My two cents, for what it’s worth: I was happy to see more or less “anti-establishment” candidates win, continuing to undermine the “inevitability” theme that had been running through the campaign. Neither Huckabee nor Obama are my ideal candidate by any stretch, but I’d much rather see a match up between those two than, say, a Giuliani-Clinton race.
Huckabee continues to present an interesting challenge to conservative orthodoxy with his populist themes. I still don’t see these as translating into any very coherent policy positions, and I’m not sure I’d particularly like them if they did. But there’s something refreshing about his candidacy compared to the others. I still have a sneaking suspicion that the Republicans will work their way back to McCain before it’s all said and done, but then again, I also predicted that Al Gore would be the Democratic nominee.
I have so far been less impressed by Obama than some of my friends; his vaunted oratory which seemed to promise to magically transport us to a post-partisan, post-race, post-conflict happy land always struck me as so much hot air. I don’t need or want messianism from politicians. I’m also unsure about where exactly he stands on crucial issues, foreign policy in particular. That said, I’ve always found him preferable to Hillary Clinton, so I can’t be too unhappy about his win.
4 thoughts on “Iowa”
I am just as troubled by Gov. Huckabee’s folksiness. Having grown up in the Evangelical and Pentecostal worlds, the man gives me the chills.
I don’t agree with Sen. Obama on everything, but I think part of it is we’re not used to hearing good speaking. Sen. Obama is a master of rhetoric (in the classical sense of that word), and it’s not messianism to inspire hope. After all, it’s Gov. Huckabee and his supporters who are claiming Jesus is behind them all the way, not Sen. Obama. That’s messianism.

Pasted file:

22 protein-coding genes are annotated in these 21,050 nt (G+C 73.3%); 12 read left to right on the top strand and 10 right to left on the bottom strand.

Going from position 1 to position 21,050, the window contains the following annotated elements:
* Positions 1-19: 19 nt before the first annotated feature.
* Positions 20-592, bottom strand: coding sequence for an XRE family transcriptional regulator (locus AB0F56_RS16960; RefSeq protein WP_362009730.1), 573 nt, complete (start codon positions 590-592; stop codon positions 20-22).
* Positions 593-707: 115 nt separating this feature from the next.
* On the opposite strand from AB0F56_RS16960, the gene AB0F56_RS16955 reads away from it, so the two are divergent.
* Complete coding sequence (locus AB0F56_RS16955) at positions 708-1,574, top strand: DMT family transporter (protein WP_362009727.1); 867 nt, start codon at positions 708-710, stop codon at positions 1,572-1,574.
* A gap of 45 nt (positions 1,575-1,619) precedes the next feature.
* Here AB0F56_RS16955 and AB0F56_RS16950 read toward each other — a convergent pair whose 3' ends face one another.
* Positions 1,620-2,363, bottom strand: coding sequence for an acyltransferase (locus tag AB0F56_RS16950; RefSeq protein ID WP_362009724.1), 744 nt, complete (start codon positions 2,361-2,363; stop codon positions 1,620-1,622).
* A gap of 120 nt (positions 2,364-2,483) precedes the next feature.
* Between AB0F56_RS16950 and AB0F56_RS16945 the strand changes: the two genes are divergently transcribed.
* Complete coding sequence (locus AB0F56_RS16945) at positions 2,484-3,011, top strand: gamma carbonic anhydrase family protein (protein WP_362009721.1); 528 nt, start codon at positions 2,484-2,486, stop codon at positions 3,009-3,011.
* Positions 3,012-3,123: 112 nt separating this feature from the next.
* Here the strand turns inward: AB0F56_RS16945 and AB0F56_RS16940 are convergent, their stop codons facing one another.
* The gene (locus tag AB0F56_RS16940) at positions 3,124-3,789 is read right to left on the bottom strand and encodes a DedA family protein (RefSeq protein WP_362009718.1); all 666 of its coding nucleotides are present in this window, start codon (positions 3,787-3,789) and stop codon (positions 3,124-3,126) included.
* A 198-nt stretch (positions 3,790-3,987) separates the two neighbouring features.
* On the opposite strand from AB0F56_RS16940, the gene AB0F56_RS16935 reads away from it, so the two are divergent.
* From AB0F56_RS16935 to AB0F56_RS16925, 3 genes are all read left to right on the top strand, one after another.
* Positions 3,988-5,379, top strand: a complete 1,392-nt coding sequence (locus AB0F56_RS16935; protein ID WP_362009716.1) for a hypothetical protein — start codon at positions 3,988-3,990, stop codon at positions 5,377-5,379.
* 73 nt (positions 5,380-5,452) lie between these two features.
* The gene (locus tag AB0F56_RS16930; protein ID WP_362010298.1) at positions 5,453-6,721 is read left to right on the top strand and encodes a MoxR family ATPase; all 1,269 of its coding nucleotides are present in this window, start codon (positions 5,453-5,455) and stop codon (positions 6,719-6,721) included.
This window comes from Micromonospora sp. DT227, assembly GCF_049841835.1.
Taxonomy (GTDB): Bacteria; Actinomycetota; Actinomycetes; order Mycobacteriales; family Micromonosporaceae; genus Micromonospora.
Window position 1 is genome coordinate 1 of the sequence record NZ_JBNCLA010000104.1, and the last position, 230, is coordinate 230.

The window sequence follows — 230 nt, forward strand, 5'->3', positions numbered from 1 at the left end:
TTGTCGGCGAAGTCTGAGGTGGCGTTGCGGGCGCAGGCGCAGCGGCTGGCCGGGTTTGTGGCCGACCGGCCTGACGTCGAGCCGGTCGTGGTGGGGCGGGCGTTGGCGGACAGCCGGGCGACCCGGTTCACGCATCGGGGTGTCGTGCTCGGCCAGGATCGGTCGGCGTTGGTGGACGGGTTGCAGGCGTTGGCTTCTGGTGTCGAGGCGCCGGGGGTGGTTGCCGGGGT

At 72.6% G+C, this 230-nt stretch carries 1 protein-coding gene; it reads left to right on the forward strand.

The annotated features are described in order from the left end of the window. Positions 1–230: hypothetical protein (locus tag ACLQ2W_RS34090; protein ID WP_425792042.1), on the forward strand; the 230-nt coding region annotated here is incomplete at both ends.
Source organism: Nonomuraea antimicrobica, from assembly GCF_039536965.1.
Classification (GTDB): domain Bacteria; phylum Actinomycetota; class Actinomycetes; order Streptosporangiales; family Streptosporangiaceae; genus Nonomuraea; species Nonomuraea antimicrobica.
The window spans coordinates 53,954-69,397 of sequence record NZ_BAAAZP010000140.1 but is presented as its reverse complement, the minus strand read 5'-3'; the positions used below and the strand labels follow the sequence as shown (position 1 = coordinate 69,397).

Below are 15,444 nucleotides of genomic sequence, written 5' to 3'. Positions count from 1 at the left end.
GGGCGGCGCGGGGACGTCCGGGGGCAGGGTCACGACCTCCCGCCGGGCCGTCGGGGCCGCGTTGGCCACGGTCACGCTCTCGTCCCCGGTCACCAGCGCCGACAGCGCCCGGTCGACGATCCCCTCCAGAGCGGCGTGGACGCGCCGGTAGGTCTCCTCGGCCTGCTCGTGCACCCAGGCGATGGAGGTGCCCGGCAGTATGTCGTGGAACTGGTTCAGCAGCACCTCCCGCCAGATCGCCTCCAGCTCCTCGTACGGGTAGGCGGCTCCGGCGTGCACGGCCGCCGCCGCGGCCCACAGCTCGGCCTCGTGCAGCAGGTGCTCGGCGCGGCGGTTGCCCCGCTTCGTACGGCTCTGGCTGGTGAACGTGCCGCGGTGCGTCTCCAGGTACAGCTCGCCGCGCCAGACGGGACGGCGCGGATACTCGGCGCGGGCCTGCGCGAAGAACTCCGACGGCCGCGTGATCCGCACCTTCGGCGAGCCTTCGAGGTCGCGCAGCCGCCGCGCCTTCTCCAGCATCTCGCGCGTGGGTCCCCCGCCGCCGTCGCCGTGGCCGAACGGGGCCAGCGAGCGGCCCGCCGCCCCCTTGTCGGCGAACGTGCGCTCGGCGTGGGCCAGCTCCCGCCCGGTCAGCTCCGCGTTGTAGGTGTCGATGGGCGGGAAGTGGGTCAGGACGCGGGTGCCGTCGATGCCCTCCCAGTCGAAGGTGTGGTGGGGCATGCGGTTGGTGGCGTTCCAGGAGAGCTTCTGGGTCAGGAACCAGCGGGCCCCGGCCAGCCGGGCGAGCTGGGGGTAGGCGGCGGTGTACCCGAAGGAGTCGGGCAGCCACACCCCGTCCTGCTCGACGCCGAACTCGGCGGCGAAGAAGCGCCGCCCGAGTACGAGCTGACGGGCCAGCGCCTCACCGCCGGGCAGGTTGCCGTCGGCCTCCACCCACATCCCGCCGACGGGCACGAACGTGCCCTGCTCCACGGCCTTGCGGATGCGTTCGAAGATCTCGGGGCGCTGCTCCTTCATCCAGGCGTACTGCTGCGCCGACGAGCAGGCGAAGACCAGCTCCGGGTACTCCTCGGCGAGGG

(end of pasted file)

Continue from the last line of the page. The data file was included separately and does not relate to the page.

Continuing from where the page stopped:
At any rate, I could never, never vote for Sen. Huckabee, and I would have to hold my nose to vote for Sen. “Shrillary” Clinton.
Christopher, you make a good point. I’m more positively disposed toward Obama than my post made it sound. I definitely prefer him to Clinton. I just worry about any candidate claiming that kind of transformative power that Obama seems to; or at least that some of his followers seem to impute to him.
And I agree that Huckabee’s use of religion in his campaign is troubling. And I certainly wouldn’t vote for him because his positions are quite far from mine in several areas. The one thing I will give him credit for is that he’s at least talking about real people’s problems, even if I don’ t think he has the right solutions. If the GOP is going to be a viable party worthy of support, it needs to address the concerns of working- and middle-class people, and Huck is at least gesturing in that direction (though I’d prefer someone who did it in a much less sectarian way).
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